In the case when the secondary transfer medium is made of vegetable natural fibers such as cotton, the thermoplastic resin incorporated in the cover layer 4 may preferably be polyurethane, taking account of its texture and adhesion.

Resins having 600% or more elongation are more preferred.

In order to enable retransfer under application of a lower pressure, a resin whose viscosity decrease until the above molten state is very rapid is preferred. As a specific standard, a resin is preferred whose viscosity changes at a rate of 1×105 poises/5° C. or above around the temperature showing the viscosity of 5×105 poises.

The cover layer 4 may preferably have a thickness of at least 0.5 μm, and more preferably at least 1 μm from the viewpoint of ensuring the adhesion to cloth or the like. Considering that the image retransfer sheet is inhibited from having a low flexibility or causing cracks because of an increase in the thickness of the resin layer while retaining the feeling of its original material such as cloth or textile, it may preferably have a thickness not larger than 10 μm. Its optimum thickness ranges from 1 to 7 μm.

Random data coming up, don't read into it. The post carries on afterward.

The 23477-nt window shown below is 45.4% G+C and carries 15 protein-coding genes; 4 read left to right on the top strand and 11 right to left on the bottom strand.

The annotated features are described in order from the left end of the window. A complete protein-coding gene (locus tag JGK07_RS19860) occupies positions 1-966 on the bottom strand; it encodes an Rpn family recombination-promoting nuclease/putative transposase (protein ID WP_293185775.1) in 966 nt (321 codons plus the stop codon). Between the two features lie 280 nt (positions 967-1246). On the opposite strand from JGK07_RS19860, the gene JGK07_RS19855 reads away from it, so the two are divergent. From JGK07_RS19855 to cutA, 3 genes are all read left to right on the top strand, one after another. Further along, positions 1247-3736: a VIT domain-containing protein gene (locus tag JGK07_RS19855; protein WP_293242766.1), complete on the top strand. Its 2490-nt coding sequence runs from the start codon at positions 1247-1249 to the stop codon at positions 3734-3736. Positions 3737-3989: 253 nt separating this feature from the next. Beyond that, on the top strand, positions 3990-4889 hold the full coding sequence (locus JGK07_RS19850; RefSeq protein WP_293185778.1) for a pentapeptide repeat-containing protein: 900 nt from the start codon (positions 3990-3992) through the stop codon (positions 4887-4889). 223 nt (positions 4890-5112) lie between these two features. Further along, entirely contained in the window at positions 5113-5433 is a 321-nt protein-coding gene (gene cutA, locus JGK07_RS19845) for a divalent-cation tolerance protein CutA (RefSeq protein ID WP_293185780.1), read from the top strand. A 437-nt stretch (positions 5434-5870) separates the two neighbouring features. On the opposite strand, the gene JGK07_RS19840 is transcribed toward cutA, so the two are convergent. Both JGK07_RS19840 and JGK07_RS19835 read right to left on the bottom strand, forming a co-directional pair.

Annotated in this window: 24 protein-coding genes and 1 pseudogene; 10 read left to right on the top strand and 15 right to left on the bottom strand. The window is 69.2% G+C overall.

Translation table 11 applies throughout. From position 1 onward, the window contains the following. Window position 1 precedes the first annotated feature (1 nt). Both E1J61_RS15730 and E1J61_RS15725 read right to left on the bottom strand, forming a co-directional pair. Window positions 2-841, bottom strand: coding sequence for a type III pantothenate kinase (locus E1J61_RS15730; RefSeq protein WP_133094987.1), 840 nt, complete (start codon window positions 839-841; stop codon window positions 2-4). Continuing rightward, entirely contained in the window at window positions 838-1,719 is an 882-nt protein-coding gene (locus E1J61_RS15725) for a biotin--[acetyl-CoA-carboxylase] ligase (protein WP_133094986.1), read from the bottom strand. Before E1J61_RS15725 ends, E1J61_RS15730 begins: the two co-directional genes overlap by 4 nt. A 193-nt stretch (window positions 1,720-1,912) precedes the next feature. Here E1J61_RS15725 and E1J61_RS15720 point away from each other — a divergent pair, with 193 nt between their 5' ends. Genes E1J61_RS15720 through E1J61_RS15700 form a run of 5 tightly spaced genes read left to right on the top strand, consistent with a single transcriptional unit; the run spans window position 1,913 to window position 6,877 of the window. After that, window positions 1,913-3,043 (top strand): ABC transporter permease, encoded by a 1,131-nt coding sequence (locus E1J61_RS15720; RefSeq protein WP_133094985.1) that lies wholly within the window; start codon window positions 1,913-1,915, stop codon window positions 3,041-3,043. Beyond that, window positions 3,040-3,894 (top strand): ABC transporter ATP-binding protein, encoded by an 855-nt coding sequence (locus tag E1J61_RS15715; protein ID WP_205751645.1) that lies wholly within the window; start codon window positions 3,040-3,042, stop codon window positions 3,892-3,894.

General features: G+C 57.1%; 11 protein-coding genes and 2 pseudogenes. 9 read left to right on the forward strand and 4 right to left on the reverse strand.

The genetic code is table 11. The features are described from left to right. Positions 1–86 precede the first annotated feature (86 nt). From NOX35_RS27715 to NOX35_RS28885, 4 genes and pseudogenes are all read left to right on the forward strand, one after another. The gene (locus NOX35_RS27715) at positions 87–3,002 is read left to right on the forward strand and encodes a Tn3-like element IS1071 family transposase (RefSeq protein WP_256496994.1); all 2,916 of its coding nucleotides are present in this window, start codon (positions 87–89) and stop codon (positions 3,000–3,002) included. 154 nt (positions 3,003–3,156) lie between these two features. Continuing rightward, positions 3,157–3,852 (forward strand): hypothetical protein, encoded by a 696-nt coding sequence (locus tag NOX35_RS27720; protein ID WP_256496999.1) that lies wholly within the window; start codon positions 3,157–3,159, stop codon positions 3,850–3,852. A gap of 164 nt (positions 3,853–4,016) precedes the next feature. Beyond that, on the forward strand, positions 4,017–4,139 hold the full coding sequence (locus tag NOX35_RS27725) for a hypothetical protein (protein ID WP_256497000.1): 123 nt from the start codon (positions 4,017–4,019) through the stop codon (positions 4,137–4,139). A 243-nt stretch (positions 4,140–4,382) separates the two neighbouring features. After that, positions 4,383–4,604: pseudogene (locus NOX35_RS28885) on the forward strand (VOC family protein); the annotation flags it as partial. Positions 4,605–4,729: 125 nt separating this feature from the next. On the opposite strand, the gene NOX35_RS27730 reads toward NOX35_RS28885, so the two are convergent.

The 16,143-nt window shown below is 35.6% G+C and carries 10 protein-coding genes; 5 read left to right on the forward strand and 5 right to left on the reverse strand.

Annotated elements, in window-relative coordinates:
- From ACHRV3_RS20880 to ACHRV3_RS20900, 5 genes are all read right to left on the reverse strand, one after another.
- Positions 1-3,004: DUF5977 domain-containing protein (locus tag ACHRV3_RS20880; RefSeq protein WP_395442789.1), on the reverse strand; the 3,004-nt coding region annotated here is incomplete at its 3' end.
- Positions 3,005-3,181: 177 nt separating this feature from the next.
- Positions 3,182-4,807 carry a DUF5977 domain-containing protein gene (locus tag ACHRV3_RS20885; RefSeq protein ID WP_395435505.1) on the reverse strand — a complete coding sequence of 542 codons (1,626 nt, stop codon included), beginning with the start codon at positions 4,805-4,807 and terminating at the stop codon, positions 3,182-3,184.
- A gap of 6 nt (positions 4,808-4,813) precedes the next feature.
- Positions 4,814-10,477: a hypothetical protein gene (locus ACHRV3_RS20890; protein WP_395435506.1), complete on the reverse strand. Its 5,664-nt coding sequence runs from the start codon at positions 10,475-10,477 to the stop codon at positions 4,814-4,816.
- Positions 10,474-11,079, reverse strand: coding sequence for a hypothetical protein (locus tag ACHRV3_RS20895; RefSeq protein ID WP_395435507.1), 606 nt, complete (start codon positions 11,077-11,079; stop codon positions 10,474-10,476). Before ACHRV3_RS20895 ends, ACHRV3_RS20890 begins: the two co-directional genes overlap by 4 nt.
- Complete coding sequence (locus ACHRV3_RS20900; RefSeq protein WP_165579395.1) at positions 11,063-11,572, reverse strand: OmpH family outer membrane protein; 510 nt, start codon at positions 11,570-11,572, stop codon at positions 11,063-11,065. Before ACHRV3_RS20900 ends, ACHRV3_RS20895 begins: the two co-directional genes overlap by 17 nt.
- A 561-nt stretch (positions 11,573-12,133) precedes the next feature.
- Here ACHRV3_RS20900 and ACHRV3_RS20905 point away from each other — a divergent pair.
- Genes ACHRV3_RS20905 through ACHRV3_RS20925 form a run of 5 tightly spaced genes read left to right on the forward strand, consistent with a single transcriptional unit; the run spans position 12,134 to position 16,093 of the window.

FIG. 6 is a side view showing the inner constitution of an electrophotographic apparatus used in the present invention. Transfer mediums sheet by sheet pulled out of paper feed trays 201, 202 and 203 by paper feed rollers 204, 205 and 206 respectively provided above the trays are transported in the direction of an arrow depicted with dotted lines. Subsequently, electric current is sent to an attraction brush 208, whereby each transfer medium is electrostatically attracted to a transfer drum 207. Similarly, a transfer medium transported through a paper feed roller 210 from a manual paper feed tray 209 is also electrostatically attracted to the transfer drum 207.